Current and emerging threats

Criminals are adept at identifying vulnerabilities in financial products or sectors, and exploiting these vulnerabilities to facilitate financial crime and launder the proceeds of their illicit activities. In compiling this report, AUSTRAC reviewed both public and restricted material to identify current and emerging threats posed by financial crime and money laundering activities.

Criminals continue to misuse the legitimate financial system to perpetrate crimes such as card skimming, online scams, ponzi and illegal superannuation schemes. In addition, emerging, or in some cases re-emerging, criminal threats include trade-based money laundering, bulk cash smuggling, and the misuse of new payment methods, including prepaid debit cards and mobile payment services.


Trade-based money laundering

In order to transfer a large volume of money across international borders and integrate it into the formal economy, some criminals employ a method known as trade-based money laundering. This process involves disguising and moving the proceeds of crime using trade transactions in an attempt to legitimise the source of the funds. In practice, this can be achieved through the misrepresentation of the price, quantity or quality of imports or exports.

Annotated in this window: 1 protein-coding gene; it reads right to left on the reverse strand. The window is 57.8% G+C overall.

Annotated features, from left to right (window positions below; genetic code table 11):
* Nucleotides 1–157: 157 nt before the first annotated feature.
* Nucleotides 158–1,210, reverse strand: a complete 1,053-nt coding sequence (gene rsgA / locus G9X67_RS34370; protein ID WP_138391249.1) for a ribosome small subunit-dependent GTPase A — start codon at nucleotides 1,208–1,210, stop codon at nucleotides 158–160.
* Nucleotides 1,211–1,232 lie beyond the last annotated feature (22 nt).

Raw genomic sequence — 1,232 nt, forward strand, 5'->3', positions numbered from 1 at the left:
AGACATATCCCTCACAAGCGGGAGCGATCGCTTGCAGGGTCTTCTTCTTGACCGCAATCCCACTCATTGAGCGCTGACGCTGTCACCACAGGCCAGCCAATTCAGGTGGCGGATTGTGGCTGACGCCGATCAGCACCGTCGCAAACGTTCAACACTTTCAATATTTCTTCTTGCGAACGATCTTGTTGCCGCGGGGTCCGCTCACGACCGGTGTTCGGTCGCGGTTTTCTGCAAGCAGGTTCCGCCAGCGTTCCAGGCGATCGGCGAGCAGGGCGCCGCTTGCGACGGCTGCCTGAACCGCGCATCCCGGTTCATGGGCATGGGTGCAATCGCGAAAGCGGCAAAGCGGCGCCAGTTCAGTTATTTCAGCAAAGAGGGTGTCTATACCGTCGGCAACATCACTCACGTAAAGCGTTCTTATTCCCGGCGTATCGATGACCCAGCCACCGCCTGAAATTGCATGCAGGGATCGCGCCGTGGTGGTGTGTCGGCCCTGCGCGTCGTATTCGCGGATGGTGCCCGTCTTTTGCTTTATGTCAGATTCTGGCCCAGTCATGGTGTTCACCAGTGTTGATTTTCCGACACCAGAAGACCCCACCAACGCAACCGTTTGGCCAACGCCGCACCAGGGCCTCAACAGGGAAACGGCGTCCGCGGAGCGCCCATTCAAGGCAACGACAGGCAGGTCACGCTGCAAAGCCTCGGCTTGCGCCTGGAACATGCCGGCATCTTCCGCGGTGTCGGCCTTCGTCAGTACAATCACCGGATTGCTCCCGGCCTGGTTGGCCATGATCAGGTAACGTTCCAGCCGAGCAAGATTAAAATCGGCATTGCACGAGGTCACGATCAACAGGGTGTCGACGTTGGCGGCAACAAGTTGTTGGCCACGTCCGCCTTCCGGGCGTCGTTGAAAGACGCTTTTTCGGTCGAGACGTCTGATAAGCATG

Trade-based money laundering has continued to evolve, and common methods include:

  • over and under-invoicing of goods and services - misrepresentation of the price of the goods and/or services in order to transfer additional value between the importer and exporter
  • over and under-shipment of goods and services - overstating or understating the quantity of goods being shipped or services provided. In some cases, no goods are shipped
  • multiple invoicing of goods and services - issuing more than one invoice for the same trade transaction
  • falsely describing goods and services - misrepresenting the quality or type of goods and services.